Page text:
The head of Michigan's health department became the latest and the highest-ranking official to face felony charges in the Flint water crisis Wednesday.
Michigan's attorney general charged Health and Human Services Director Nick Lyon with involuntary manslaughter and misconduct for allegedly not alerting the public to a Legionnaires' disease outbreak that led to 12 deaths.
State investigators previously named Lyon as a "target" of the Flint water investigation.
According to the attorney general's office, Lyon is one of five people charged with manslaughter related to the 2015 death of Robert Skidmore.
The state attorney general also charged Michigan Chief Medical Executive Eden Wells with obstruction of justice for lying to a police officer.
Legionnaires' is a type of pneumonia people get from inhaling contaminated water droplets.
More than 80 cases of Legionnaires' were reported in the Flint area since 2014, when the city switched the water supply to the Flint River.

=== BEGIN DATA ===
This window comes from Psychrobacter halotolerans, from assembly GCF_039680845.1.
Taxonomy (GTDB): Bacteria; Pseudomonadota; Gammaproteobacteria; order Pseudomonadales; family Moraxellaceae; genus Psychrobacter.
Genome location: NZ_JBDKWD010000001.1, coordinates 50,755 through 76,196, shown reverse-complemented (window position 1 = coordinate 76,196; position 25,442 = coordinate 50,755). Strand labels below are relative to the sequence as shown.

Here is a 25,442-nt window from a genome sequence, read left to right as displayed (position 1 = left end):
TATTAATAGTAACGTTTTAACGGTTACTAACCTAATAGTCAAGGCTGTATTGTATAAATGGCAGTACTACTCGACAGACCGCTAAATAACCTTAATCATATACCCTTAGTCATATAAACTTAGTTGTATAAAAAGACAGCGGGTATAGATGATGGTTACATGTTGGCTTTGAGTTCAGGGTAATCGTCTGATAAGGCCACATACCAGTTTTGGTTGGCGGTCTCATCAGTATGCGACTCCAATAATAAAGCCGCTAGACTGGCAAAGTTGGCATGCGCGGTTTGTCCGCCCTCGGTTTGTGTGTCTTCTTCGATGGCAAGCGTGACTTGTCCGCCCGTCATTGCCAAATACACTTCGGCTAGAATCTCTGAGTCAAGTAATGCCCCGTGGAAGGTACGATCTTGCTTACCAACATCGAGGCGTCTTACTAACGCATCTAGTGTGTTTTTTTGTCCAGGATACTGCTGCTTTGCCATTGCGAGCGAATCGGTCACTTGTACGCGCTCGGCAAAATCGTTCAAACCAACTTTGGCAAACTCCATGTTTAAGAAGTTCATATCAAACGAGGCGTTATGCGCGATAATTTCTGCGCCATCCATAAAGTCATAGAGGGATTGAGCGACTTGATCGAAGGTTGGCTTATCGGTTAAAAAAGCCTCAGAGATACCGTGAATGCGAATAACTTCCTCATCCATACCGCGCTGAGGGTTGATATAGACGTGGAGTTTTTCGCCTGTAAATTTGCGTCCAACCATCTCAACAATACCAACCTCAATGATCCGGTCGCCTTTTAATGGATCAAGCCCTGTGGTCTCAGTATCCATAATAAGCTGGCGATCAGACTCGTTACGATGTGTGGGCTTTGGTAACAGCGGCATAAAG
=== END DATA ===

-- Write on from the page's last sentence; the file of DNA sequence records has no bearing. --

Lead from from old pipes made its way into the water system after officials failed to treat Flint River water to reduce corrosion. Nearly 100,000 Flint residents were potentially exposed to contaminated water, which dramatically changed the lives of those affected.
"It hurts to be alive. Live with us for a week; shower where we shower. Live through the bottled water; the crinkling, awful sound of bottled water; and the caps everywhere. See what it's like to actually live there," Flint resident and activist Melissa Mays said.
Lyon could face a 15-year sentence if he's found guilty on the involuntary manslaughter charge. So far, Michigan's attorney general has filed criminal charges against 15 people related to the Flint water crisis.